By Andrea Brown Herald Writer
Not much rattles 20-year-old Sammy Loch.
Not after surviving a malignant brain tumor and flesh-eating bacteria.
“I moved past my fears in a lot of ways,” she said. “Silly things don’t matter as much.”
Well, unless that silly refers to actor and comedian Will Ferrell.
Loch will share some laughs with Ferrell at a September benefit in Seattle to raise money for Cancer for College, a scholarship fund for cancer survivors.
The Everett native will receive $3,000 this year from the national charity started 20 years ago by Ferrell’s college buddy, Craig Pollard, who saw firsthand how cancer can devastate a family not only emotionally but also financially.
Many students lose traditional scholarships opportunities because their cancer limited academic, sports and extracurricular activities, said Cancer for College spokesman Greg Flores.
“The heartbreaking thing is we receive hundreds of applications and grant 50 to 75 a year, with about 10 in the Pacific Northwest,” Flores said. All proceeds from the Ferrell event will go for regional students.
Loch, a junior at Western Washington University, received $2,500 from Cancer for College in two previous years, as well as smaller amounts from two other cancer scholarships.
“It helped tremendously,” she said. “Otherwise it would make going to school challenging and possibly impossible.”
This year, she will be living off-campus in an apartment.
Five years ago, at times she had to be carried up the stairs of her Everett home after treatment.
“I was dependent completely on my family and doctors to take care of me,” Loch said. “One of my biggest fears was that I would never be able to be independent and be out on my own. College was this freeing experience of independence and I proved to myself I could do whatever I wanted to do.”
She’s still on the mend. She takes 11 pills a day. As she writes on her blog, sammyloch.blogspot.com: “I have trouble remembering things sometimes. I have over four feet of surgical scaring on my body. My ankle and foot don’t function normally.”
The worst is behind her, though. “I had my 13th clean MRI. Five years cancer free,” she said.
She’s spent her share of time in the diagnostic tool. “I used to have an MRI playlist,” she said, music that occupies her during the long procedures.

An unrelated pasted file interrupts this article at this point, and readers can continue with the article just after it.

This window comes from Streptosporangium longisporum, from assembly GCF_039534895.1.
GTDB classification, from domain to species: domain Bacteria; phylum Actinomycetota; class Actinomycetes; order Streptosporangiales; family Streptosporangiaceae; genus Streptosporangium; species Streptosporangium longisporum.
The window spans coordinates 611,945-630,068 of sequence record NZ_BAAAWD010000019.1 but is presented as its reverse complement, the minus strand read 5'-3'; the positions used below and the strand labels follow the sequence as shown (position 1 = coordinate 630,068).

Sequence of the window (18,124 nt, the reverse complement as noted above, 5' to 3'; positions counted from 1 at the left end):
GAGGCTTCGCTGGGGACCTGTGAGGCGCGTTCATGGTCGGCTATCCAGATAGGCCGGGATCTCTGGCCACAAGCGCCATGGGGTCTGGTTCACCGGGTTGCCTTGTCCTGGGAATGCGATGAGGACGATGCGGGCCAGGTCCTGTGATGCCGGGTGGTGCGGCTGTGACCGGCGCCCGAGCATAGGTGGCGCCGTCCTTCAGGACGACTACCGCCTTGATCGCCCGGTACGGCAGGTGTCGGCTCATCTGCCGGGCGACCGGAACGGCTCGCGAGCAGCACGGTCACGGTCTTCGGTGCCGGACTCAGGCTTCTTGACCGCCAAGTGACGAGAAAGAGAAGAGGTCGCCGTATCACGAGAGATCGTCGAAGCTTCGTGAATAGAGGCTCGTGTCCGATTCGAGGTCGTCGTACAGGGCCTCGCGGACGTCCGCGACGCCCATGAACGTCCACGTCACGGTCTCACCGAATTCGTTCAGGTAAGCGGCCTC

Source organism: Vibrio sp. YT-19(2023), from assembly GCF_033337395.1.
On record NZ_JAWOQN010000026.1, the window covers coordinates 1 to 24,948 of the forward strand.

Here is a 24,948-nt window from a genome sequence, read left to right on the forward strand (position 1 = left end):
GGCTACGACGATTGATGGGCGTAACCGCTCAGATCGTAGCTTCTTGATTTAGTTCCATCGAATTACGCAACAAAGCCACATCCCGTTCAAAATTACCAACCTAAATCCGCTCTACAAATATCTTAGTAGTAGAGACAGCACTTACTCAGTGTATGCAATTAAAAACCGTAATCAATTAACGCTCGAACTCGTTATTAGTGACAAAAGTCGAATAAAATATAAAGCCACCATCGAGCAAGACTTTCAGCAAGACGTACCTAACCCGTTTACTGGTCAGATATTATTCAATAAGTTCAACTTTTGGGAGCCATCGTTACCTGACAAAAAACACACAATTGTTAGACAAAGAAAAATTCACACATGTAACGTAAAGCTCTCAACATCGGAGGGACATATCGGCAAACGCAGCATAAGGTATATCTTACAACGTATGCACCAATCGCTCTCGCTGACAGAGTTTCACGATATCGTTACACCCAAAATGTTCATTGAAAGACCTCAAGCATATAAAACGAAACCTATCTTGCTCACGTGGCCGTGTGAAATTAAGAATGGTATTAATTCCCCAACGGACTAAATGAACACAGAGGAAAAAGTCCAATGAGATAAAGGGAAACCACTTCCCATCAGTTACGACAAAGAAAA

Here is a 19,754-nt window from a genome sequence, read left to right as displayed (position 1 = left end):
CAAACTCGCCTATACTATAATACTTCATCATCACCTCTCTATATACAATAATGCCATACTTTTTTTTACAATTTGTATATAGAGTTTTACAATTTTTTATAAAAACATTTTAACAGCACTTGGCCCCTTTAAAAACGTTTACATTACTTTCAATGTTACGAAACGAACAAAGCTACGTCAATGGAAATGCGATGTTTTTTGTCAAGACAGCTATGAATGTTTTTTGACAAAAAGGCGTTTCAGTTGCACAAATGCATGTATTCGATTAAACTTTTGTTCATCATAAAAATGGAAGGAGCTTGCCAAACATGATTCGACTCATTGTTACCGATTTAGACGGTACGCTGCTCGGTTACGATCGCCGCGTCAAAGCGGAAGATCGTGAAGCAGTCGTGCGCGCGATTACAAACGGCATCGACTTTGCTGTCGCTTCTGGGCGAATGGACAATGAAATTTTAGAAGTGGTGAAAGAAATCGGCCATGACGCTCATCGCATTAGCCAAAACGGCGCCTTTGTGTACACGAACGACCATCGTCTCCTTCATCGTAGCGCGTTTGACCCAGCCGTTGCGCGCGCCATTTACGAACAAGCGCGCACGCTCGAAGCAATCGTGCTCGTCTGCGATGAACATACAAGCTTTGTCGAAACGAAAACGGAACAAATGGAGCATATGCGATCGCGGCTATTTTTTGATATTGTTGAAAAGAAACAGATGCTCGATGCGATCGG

She volunteers at camps and events for children dealing with cancer. She is majoring in psychology and sociology. She wants to be a child life specialist. “It’s taking care of the person side of the patient as opposed to the medical side. Helping them deal with the situation,” she said.
“It envelops everybody. There is so much focus on person who is sick. It takes a toll. A lot of stress. It’s life-changing for person it happens to but it’s life-changing for the whole family.”
With the bad comes good.
“It was the worst experience I ever had, so I never expected it to have such a positive impact,” she said. “It gave my life direction.”
She was 15 and two months into her sophomore year of Jackson High School when the horrible headaches and nausea struck.
Migraine medications didn’t help, so after a month the doctor said, “Just to be on the safe side I’d like to do an MRI.”
That was at 3 p.m. By evening, her bags were packed and she was on her way to Seattle Children’s Hospital.
She underwent 10 months of radiation and chemotherapy for the tumor, a medulloblastoma. After the first round, a bacterial infection known as necrotizing fasciitis, a flesh-eating disease, attacked her leg. With surgery and 41 days of aggressive treatment in the hospital, her leg was saved.
“In a lot of ways the infection was scarier than the cancer,” Loch said. “It was so chaotic and you didn’t know was going to happen next. Where with cancer they have a roadmap, you are going to do this treatment and this is the time span and these are the tests.”
Illness changed her road map in life.
“Before I was diagnosed, I was heavily into theater. I wanted to do every show. It was the forefront of my life,” she said. “I was going to be a stage manager for ‘Beauty and the Beast.’” She wasn’t able to return to school until her junior year. Too weak to work on stage sets, she gave all she had in the classroom and graduated on time.
She spoke at graduation about obstacles, but downplayed her own.
“We all have things that are significant and challenging. Nobody’s thing is greater than somebody else’s,” she said. “Everybody has things they have to overcome and challenges they face. Not making the soccer team is big deal if that’s the most important thing in your life.”
Andrea Brown: 425-339-3443; email@example.com. Twitter: @reporterbrown.
Cancer for College fundraiser
“Approximately 90 Minutes with Will Ferrell and Some Other People,” is set for 7:30 p.m. Sept. 19 at Meany Hall at the University of Washington, 4140 George Washington Lane NE, Seattle. Tickets are $75 to $500 for VIP seats that include a pre-show party and signed gift from Ferrell. More information: www.cancerforcollege.org.